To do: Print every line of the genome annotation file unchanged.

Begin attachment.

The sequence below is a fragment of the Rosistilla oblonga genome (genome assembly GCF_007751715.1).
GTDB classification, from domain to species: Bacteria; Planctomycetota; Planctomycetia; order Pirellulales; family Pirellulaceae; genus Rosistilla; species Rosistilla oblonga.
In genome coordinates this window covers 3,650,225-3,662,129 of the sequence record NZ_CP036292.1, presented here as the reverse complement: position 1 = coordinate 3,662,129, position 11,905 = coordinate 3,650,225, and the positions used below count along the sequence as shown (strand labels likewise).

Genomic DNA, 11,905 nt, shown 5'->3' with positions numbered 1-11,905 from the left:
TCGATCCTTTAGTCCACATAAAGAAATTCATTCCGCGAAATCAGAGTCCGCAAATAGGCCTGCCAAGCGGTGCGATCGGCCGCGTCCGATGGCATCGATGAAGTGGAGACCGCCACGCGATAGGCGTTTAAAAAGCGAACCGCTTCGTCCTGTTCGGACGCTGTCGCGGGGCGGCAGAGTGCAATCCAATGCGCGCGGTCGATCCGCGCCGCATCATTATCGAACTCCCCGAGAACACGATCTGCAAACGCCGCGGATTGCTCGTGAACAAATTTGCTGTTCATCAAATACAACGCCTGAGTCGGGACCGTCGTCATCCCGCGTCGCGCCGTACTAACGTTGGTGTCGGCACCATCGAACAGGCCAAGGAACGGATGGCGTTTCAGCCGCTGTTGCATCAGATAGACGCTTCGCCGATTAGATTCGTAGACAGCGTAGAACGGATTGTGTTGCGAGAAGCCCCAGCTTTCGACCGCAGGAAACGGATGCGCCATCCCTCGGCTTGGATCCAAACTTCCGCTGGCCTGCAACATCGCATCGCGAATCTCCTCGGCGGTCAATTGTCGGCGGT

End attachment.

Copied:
The sequence below is a fragment of the Rosistilla oblonga genome (genome assembly GCF_007751715.1).
GTDB classification, from domain to species: Bacteria; Planctomycetota; Planctomycetia; order Pirellulales; family Pirellulaceae; genus Rosistilla; species Rosistilla oblonga.
In genome coordinates this window covers 3,650,225-3,662,129 of the sequence record NZ_CP036292.1, presented here as the reverse complement: position 1 = coordinate 3,662,129, position 11,905 = coordinate 3,650,225, and the positions used below count along the sequence as shown (strand labels likewise).

Genomic DNA, 11,905 nt, shown 5'->3' with positions numbered 1-11,905 from the left:
TCGATCCTTTAGTCCACATAAAGAAATTCATTCCGCGAAATCAGAGTCCGCAAATAGGCCTGCCAAGCGGTGCGATCGGCCGCGTCCGATGGCATCGATGAAGTGGAGACCGCCACGCGATAGGCGTTTAAAAAGCGAACCGCTTCGTCCTGTTCGGACGCTGTCGCGGGGCGGCAGAGTGCAATCCAATGCGCGCGGTCGATCCGCGCCGCATCATTATCGAACTCCCCGAGAACACGATCTGCAAACGCCGCGGATTGCTCGTGAACAAATTTGCTGTTCATCAAATACAACGCCTGAGTCGGGACCGTCGTCATCCCGCGTCGCGCCGTACTAACGTTGGTGTCGGCACCATCGAACAGGCCAAGGAACGGATGGCGTTTCAGCCGCTGTTGCATCAGATAGACGCTTCGCCGATTAGATTCGTAGACAGCGTAGAACGGATTGTGTTGCGAGAAGCCCCAGCTTTCGACCGCAGGAAACGGATGCGCCATCCCTCGGCTTGGATCCAAACTTCCGCTGGCCTGCAACATCGCATCGCGAATCTCCTCGGCGGTCAATTGTCGGCGGT